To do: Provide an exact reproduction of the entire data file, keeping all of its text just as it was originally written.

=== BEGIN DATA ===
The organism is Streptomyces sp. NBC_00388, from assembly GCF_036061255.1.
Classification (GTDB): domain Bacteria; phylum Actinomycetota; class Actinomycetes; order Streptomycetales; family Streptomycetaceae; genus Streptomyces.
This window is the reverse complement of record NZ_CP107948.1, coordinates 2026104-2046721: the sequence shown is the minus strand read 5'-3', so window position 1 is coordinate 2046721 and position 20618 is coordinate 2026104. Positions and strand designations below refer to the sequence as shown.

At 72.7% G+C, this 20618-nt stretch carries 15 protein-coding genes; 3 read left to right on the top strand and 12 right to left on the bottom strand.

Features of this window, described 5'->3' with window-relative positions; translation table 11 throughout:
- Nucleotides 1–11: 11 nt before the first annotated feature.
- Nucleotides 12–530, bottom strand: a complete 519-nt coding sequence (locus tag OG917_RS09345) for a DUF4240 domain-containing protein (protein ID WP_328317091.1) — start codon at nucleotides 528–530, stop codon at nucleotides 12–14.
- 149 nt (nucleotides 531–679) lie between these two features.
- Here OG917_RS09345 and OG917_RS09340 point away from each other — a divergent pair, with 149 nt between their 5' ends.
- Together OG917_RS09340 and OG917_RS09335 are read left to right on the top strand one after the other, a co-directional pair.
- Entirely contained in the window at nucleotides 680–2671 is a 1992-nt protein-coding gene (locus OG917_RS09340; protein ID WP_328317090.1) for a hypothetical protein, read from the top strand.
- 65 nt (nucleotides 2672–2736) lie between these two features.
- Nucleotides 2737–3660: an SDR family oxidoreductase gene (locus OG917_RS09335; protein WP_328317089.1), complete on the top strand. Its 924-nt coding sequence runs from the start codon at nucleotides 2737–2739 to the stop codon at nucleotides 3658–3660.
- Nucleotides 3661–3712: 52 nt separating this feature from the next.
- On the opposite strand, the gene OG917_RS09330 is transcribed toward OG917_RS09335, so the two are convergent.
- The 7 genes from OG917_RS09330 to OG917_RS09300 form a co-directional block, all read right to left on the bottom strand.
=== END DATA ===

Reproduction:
The organism is Streptomyces sp. NBC_00388, from assembly GCF_036061255.1.
Classification (GTDB): domain Bacteria; phylum Actinomycetota; class Actinomycetes; order Streptomycetales; family Streptomycetaceae; genus Streptomyces.
This window is the reverse complement of record NZ_CP107948.1, coordinates 2026104-2046721: the sequence shown is the minus strand read 5'-3', so window position 1 is coordinate 2046721 and position 20618 is coordinate 2026104. Positions and strand designations below refer to the sequence as shown.

At 72.7% G+C, this 20618-nt stretch carries 15 protein-coding genes; 3 read left to right on the top strand and 12 right to left on the bottom strand.

Features of this window, described 5'->3' with window-relative positions; translation table 11 throughout:
- Nucleotides 1–11: 11 nt before the first annotated feature.
- Nucleotides 12–530, bottom strand: a complete 519-nt coding sequence (locus tag OG917_RS09345) for a DUF4240 domain-containing protein (protein ID WP_328317091.1) — start codon at nucleotides 528–530, stop codon at nucleotides 12–14.
- 149 nt (nucleotides 531–679) lie between these two features.
- Here OG917_RS09345 and OG917_RS09340 point away from each other — a divergent pair, with 149 nt between their 5' ends.
- Together OG917_RS09340 and OG917_RS09335 are read left to right on the top strand one after the other, a co-directional pair.
- Entirely contained in the window at nucleotides 680–2671 is a 1992-nt protein-coding gene (locus OG917_RS09340; protein ID WP_328317090.1) for a hypothetical protein, read from the top strand.
- 65 nt (nucleotides 2672–2736) lie between these two features.
- Nucleotides 2737–3660: an SDR family oxidoreductase gene (locus OG917_RS09335; protein WP_328317089.1), complete on the top strand. Its 924-nt coding sequence runs from the start codon at nucleotides 2737–2739 to the stop codon at nucleotides 3658–3660.
- Nucleotides 3661–3712: 52 nt separating this feature from the next.
- On the opposite strand, the gene OG917_RS09330 is transcribed toward OG917_RS09335, so the two are convergent.
- The 7 genes from OG917_RS09330 to OG917_RS09300 form a co-directional block, all read right to left on the bottom strand.